The Yomiuri Shimbun
August 11, 2006
Mongolia has recently been in the
international spotlight, not just because of its mineral
resources, but also as a stage where China and Russia on one
side and the United States on the other are playing a game of
This is probably why Prime Minister Junichiro Koizumi decided
to visit the country before he leaves office.
During his meeting with Mongolian Prime Minister Miyeegombyn
Enkhbold on Thursday, the two leaders agreed to establish a
"forum for dialogue" over regional situations, including North
With the establishment of the forum, Japan may hope Mongolia
will join the international coalition against North Korea,
with which Mongolia has had diplomatic relations since it was
a communist state.
At the forum, the two countries, naturally, will take up for
discussion moves by the Shanghai Cooperation Organization,
which groups China, Russia and four Central Asian nations,
with Mongolia taking part as an observer.
Ulan Bator draws a line
This organization has raised its profile not only over the
development of energy resources in Central Asian nations, but
also as an emergent "anti-U.S. league."
Last summer, Uzbekistan demanded the withdrawal of U.S.
military bases from its soil, in line with a policy adopted at
a meeting of the Shanghai Cooperation Organization. There is
now only one U.S. base in Central Asia--in Kyrgyz Republic.
Mongolia has drawn a line between the organization's stance
and its own. Sandwiched between the two major powers of China
and Russia, and with China's economic influence rising
recently, Mongolia is attempting to foster better relations
with the United States, in an apparent bid to reduce its
dependency on China and Russia.
The United States, for its part, attaches importance to
Mongolia, which it wants to use as diplomatic leverage against
China and Russia. In autumn, U.S. President George W. Bush and
Defense Secretary Donald Rumsfeld paid separate visits to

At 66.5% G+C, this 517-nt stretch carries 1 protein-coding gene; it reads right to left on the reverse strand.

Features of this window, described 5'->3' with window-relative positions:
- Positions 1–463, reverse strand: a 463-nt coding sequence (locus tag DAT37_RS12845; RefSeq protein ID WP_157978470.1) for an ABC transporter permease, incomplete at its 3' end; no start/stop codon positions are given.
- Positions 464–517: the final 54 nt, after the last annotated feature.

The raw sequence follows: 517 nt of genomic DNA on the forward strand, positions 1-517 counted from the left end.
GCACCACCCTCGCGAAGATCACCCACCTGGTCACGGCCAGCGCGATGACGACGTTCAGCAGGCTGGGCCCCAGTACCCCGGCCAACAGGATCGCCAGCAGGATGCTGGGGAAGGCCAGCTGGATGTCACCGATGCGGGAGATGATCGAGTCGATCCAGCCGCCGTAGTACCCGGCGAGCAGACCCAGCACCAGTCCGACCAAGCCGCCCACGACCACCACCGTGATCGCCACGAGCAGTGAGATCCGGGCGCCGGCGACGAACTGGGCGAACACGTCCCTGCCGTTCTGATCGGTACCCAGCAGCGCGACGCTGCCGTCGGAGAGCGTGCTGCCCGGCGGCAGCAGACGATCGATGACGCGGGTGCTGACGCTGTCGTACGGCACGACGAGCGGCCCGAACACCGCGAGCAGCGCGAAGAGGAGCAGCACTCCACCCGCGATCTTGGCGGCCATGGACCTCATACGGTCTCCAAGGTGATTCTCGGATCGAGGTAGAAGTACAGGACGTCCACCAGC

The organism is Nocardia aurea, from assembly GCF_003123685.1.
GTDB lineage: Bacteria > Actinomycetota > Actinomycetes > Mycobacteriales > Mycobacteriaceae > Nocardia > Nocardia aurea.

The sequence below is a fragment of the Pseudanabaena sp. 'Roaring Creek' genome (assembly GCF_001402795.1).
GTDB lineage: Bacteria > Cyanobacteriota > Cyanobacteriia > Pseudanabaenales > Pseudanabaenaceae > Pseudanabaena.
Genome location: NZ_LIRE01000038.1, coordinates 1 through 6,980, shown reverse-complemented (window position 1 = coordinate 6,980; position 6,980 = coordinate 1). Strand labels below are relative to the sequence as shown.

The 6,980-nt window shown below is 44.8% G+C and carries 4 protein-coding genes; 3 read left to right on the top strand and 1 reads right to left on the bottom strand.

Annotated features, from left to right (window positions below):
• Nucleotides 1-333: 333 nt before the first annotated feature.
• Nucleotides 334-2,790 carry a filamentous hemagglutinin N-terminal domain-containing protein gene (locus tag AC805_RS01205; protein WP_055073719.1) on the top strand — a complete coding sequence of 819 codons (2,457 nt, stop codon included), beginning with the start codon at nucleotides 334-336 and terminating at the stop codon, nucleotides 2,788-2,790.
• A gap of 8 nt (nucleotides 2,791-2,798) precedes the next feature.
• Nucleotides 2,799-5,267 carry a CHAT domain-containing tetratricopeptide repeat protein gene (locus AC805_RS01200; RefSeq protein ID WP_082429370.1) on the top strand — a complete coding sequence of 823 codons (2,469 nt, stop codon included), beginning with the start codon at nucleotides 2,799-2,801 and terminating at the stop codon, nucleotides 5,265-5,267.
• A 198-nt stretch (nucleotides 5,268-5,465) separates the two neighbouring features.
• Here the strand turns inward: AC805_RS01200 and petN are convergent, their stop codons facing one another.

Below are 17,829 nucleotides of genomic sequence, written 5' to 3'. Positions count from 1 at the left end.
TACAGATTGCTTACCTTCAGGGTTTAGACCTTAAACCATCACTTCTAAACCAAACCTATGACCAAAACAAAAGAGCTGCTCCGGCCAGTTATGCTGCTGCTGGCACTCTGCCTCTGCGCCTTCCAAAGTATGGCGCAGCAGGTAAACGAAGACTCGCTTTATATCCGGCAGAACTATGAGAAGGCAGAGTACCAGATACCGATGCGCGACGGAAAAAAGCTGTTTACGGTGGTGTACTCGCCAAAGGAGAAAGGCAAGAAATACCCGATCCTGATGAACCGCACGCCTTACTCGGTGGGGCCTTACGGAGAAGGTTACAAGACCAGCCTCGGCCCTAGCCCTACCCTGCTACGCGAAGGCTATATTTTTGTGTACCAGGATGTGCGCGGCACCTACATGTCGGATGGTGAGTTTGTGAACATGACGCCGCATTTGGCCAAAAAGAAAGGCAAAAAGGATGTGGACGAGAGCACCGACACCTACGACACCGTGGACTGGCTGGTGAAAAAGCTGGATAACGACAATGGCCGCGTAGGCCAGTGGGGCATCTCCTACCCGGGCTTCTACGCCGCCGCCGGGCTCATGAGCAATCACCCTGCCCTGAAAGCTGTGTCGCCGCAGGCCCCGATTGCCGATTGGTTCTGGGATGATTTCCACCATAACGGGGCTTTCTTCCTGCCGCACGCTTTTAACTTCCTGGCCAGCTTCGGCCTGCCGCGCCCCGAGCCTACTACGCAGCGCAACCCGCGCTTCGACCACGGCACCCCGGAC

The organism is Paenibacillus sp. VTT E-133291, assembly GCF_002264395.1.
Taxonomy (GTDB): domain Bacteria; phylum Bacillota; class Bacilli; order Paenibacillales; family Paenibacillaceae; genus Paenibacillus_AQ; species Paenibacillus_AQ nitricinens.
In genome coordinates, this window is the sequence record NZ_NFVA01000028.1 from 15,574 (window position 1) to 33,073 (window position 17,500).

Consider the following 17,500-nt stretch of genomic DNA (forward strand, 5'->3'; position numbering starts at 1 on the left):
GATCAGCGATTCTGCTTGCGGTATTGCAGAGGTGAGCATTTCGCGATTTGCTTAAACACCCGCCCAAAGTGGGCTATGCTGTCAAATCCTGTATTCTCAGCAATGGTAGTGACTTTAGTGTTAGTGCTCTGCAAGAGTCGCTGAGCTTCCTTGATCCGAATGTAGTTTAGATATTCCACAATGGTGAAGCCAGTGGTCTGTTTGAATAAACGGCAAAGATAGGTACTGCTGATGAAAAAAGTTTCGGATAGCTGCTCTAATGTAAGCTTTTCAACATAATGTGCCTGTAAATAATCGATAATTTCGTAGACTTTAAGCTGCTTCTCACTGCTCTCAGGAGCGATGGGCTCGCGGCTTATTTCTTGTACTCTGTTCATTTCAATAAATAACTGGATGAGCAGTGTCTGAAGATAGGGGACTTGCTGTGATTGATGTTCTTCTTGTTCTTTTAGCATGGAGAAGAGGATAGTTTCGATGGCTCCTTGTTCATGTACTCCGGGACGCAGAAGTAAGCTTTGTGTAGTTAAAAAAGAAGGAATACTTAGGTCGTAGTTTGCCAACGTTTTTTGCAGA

Mongolia in which they discussed ways to reinforce bilateral
relations in areas including military cooperation. On Friday,
Mongolia will start joint military exercises with U.S. forces
on its soil.
Tokyo's help welcomed
Japan is another country with which Mongolia is hoping to
reinforce its bilateral relations.
Since Mongolia became a democracy in 1990 and shifted to a
market economy, Japan has been its biggest aid donor. In
recognition of this, Mongolian presidents and prime ministers
have visited Japan on eight occasions in the past 16 years.
For Japan, stronger relations with Mongolia are strategically
significant when this country involves itself in regional
developments, in step with the United States, in respect of
the organization's energy policy.
Due to remarkable performances by yokozuna Asashoryu and other
professional sumo wrestlers from Mongolia, sumo is said to be
enjoying a boom in Mongolia. Given the pro-Japan sentiment in
Mongolia, Japan to reinforce its ties with the country with
During his meeting with Enkhbold, Koizumi presented the people
of Mongolia with copies of the Japanese folktales picture
books "Kasa Jizo" (Kasa Guardian Deity) and "Tsuru no Ongaeshi"
(The Grateful Crane). This was in response to a request from
Mongolia asking Japan to recommend some of its folktales that
Mongolia could include in its primary and middle school
If the affinity among people of both countries strengthens at
a grassroots level like this, bilateral relations between
Japan and Mongolia will become firmer in turn.